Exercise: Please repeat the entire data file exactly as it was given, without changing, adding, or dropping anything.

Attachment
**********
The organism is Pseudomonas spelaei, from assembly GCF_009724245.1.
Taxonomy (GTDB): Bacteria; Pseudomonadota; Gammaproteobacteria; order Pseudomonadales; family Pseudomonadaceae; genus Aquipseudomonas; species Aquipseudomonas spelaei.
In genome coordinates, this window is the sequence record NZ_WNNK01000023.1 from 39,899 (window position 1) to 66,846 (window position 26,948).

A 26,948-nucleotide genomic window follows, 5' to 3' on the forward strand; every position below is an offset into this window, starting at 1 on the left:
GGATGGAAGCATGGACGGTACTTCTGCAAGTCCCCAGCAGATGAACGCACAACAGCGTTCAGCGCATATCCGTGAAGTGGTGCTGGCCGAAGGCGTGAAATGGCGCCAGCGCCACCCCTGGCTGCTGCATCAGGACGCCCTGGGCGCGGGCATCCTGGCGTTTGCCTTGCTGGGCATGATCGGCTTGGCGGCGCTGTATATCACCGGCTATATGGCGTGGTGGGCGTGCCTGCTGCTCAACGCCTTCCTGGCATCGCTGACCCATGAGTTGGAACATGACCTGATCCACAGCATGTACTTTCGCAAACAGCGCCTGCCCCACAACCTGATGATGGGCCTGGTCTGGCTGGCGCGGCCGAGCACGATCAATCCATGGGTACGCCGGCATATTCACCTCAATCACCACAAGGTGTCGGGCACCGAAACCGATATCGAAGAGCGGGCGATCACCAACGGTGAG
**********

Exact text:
The organism is Pseudomonas spelaei, from assembly GCF_009724245.1.
Taxonomy (GTDB): Bacteria; Pseudomonadota; Gammaproteobacteria; order Pseudomonadales; family Pseudomonadaceae; genus Aquipseudomonas; species Aquipseudomonas spelaei.
In genome coordinates, this window is the sequence record NZ_WNNK01000023.1 from 39,899 (window position 1) to 66,846 (window position 26,948).

A 26,948-nucleotide genomic window follows, 5' to 3' on the forward strand; every position below is an offset into this window, starting at 1 on the left:
GGATGGAAGCATGGACGGTACTTCTGCAAGTCCCCAGCAGATGAACGCACAACAGCGTTCAGCGCATATCCGTGAAGTGGTGCTGGCCGAAGGCGTGAAATGGCGCCAGCGCCACCCCTGGCTGCTGCATCAGGACGCCCTGGGCGCGGGCATCCTGGCGTTTGCCTTGCTGGGCATGATCGGCTTGGCGGCGCTGTATATCACCGGCTATATGGCGTGGTGGGCGTGCCTGCTGCTCAACGCCTTCCTGGCATCGCTGACCCATGAGTTGGAACATGACCTGATCCACAGCATGTACTTTCGCAAACAGCGCCTGCCCCACAACCTGATGATGGGCCTGGTCTGGCTGGCGCGGCCGAGCACGATCAATCCATGGGTACGCCGGCATATTCACCTCAATCACCACAAGGTGTCGGGCACCGAAACCGATATCGAAGAGCGGGCGATCACCAACGGTGAG